If your Spider Sense told you there was something significant about Friday’s news of Iranian forces taking over an Iraqi oil well – then it’s functioning properly. The U.S. government’s information mechanisms, on the other hand? Not so much. Our officials have given the absurd impression that this is no big deal. Such incidents, we are informed, “occur quite frequently” in the disputed Iran-Iraq border area. (So do a lot of things that we nevertheless bother to warn perpetrators about.) State Department spokesman Robert Wood noted, with an air of giving the correct answer on an oral pop quiz, that the U.S. military was aware of the incident. Then he referred media questions to the Iraqi authorities.
This ineffable performance merits an award for its misleading banality and buck-passing. Given the obviousness of the border incident’s current context, meanwhile – let alone the historical context – real determination is required to ignore it.
The oilfield in question lies in Iraq’s Maysan Province, which has gained fame as the principal geographic corridor between Iran and its insurgent clients in southeastern Iraq. For reasons geographic, commercial, military, and even ethnic, there is nothing random about seizing an oil well in that area. The Iranians wouldn’t be thinking only about oil assets either. In this desolate border territory, an oil well is a major terrain feature: a structure whose control has tactical import.
But, of course, the Iranians are thinking about oil too. Tehran is currently being sidelined from a key event in the region; foreign oil companies were finally awarded contracts last week to develop southern Iraq’s biggest oilfields (map here), and will soon be flooding the country. The huge resulting increase in Iraqi oil traffic and revenues will involve at least some areas Iran claims as its territory. Converging with this development are looming transfers of security responsibility from U.S. forces to the Iraqi army. The transfers alone would make fresh Iranian maneuvers inevitable. In southeastern Iraq in particular, the U.S. 34th Infantry Division, currently charged with the security of Maysan Province, is scheduled to turn over its headquarters base in Basra to the Iraqis in January 2010. That’s only a few weeks from now.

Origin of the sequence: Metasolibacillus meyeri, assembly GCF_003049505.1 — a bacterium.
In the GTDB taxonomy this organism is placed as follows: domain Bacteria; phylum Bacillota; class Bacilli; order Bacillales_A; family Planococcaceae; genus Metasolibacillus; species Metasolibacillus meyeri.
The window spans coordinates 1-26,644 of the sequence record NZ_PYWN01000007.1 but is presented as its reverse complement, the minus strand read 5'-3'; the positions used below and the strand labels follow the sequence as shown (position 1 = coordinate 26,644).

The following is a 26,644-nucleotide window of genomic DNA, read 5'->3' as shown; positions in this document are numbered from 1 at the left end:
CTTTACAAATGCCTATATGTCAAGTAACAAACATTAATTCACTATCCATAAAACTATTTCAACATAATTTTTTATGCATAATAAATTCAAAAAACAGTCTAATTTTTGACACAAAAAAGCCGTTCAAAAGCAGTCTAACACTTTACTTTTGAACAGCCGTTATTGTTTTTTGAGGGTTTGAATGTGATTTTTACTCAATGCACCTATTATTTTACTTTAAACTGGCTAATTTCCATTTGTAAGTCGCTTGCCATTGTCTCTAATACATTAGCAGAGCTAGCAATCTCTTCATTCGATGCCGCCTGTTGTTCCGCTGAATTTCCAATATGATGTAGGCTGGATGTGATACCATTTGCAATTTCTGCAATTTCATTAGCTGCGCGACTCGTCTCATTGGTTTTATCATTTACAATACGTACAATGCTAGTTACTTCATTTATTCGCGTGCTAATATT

As Iranian probes increase, the Iraqis won’t always lend clarity to events. Their initial difficulty getting their story straight on the oil-well seizure portends frustrating dramas as our forces draw down, with disputed reports, conflicting official statements, and everyone advancing his pet conspiracy theory. It’s way too early in the drawdown to make “Ask the Iraqis” the answer to every question.
None of this is specifically attributable to Barack Obama being in the Oval Office. But a worsening trend will be the fault of American passivity. We don’t have to have an opinion on the outline of the Iran-Iraq border to affirm pointedly that a peaceful resolution of the border dispute is a U.S. national security concern. We should have done that Friday. If nothing else, we still have over 100,000 soldiers in Iraq. It’s basic self-interest to act like we care what happens there.